Nano-Lithography system to help develop manufacturing techniques for nano-engineered semiconductors
Eullitha, a Swiss startup company offering lithography equipment and services for the nanotechnology, photonics and optoelectronic markets, has announced the installation of one of its Phable 100 photolithography systems at the University of Bath, UK.
The Phable 100 exposure tool incorporates Eulitha’s proprietary Displacement Talbot Lithography technology that enables robust printing of high resolution periodic patterns at low-cost. The system was purchased by the university as part of a comprehensive research program designed to develop advanced manufacturing techniques for nano- engineered semiconductors, particularly GaN.
The purchasing of this innovative system was made possible following the award of a 5-year, £2.7 million grant from the UK Engineering & Physical Sciences Research Council (EPSRC) as part of the council’s Manufacturing of Advanced Functional Materials funding programme (www.ManuGaN.org).
The university has been active in GaN semiconductor research since 1999 and has an excellent reputation for combining nanofabrication techniques with semiconductor growth in order to improve the performance of optoelectronic devices such as LEDs.
As a result of the EPSRC investment, researchers in the Department of Electronic & Electrical Engineering now have access to a new nanolithography suite within the David Bullet Nanofabrication Cleanroom, of which the Phable tool forms part, alongside the existing access to crystal growth reactors and more conventional fabrication facilities.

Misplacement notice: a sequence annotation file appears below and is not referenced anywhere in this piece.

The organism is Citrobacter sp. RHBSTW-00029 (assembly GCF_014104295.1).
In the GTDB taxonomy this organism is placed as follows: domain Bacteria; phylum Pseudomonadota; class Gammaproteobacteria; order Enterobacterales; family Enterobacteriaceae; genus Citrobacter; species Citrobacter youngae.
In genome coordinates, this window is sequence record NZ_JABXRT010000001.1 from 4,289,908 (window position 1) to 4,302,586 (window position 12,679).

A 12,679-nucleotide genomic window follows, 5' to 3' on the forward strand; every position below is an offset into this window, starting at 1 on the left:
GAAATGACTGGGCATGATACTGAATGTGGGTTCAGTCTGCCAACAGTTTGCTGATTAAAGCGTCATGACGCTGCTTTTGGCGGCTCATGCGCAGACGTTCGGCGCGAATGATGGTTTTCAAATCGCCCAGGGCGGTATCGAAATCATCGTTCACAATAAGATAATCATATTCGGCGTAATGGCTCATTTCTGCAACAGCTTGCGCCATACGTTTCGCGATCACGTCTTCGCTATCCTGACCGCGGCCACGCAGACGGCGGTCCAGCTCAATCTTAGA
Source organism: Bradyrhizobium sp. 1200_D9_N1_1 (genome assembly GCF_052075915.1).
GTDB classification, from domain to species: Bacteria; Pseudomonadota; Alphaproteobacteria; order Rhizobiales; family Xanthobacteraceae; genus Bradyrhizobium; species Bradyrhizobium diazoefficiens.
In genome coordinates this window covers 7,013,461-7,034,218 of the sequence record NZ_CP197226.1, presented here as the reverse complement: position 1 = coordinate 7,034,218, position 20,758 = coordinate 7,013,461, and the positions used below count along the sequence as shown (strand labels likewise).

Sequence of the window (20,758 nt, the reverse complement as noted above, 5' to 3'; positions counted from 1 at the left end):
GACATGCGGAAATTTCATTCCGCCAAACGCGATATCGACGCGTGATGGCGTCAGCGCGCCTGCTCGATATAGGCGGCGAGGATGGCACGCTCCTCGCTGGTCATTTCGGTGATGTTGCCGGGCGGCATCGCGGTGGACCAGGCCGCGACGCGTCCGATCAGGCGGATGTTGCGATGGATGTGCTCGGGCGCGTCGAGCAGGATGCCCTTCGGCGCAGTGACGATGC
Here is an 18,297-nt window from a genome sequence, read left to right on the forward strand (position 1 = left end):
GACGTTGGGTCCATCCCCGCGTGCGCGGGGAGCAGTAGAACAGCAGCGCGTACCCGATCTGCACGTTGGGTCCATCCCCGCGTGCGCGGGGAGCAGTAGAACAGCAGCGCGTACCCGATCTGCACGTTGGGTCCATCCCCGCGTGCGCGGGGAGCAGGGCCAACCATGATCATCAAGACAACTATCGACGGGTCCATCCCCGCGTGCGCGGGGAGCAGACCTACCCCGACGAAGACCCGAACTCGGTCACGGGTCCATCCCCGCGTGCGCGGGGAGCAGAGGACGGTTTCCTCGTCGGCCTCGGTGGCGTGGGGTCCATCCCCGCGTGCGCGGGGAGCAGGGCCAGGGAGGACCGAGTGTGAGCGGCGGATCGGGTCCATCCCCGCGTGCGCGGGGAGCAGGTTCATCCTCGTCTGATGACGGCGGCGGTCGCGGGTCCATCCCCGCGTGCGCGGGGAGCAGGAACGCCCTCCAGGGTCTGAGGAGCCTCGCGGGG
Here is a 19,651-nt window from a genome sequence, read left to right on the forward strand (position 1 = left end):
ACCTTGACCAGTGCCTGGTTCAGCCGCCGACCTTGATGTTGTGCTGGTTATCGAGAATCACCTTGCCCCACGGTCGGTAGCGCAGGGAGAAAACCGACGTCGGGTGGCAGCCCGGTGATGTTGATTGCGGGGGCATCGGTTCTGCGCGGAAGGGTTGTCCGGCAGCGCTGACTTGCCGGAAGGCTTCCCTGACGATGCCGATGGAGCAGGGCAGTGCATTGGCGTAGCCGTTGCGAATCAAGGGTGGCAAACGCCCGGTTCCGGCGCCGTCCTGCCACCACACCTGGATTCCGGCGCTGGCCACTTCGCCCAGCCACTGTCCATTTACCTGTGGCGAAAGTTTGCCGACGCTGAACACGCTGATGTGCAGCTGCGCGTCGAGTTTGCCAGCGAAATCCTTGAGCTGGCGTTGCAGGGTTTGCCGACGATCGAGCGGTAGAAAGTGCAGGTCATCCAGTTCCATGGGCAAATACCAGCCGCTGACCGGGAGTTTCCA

The Phable 100 tool was chosen as it offers the unique capability to pattern large areas up to 100mm in diameter with high fidelity in a very simple way. Its capability will be compared with another low-cost patterning technique, nanoimprint lithography as part of the research.
Lead researcher and Lecturer in the Department of Electronic and Electrical Engineering, Philip Shields, said: “We are very excited to have this new capability at Bath. Initial results from the tool have matched and even exceeded our expectations. There has been a lot of interest from other researchers to use the tool and we look forward to developing new research collaborations as a consequence.”
Harun Solak, CEO of Eulitha, said: “We are very pleased by the choice of the University of Bath especially because their research program focuses on manufacturing technologies for nano-engineered semiconductors which is an area where our innovative technologies have the potential to make a significant impact.”
The Phable 100 system is capable of exposing periodic patterns down to feature sizes below 150nm which rivals much more expensive high-end i-line steppers, according to the company. The patented focus-free imaging technology used by the system enables uniform printing on non-flat samples often found in photonic and optoelectronic sectors. Eulitha had recently announced the delivery of further lithography systems to the Twente University in the Netherlands and CIOMP institute in China.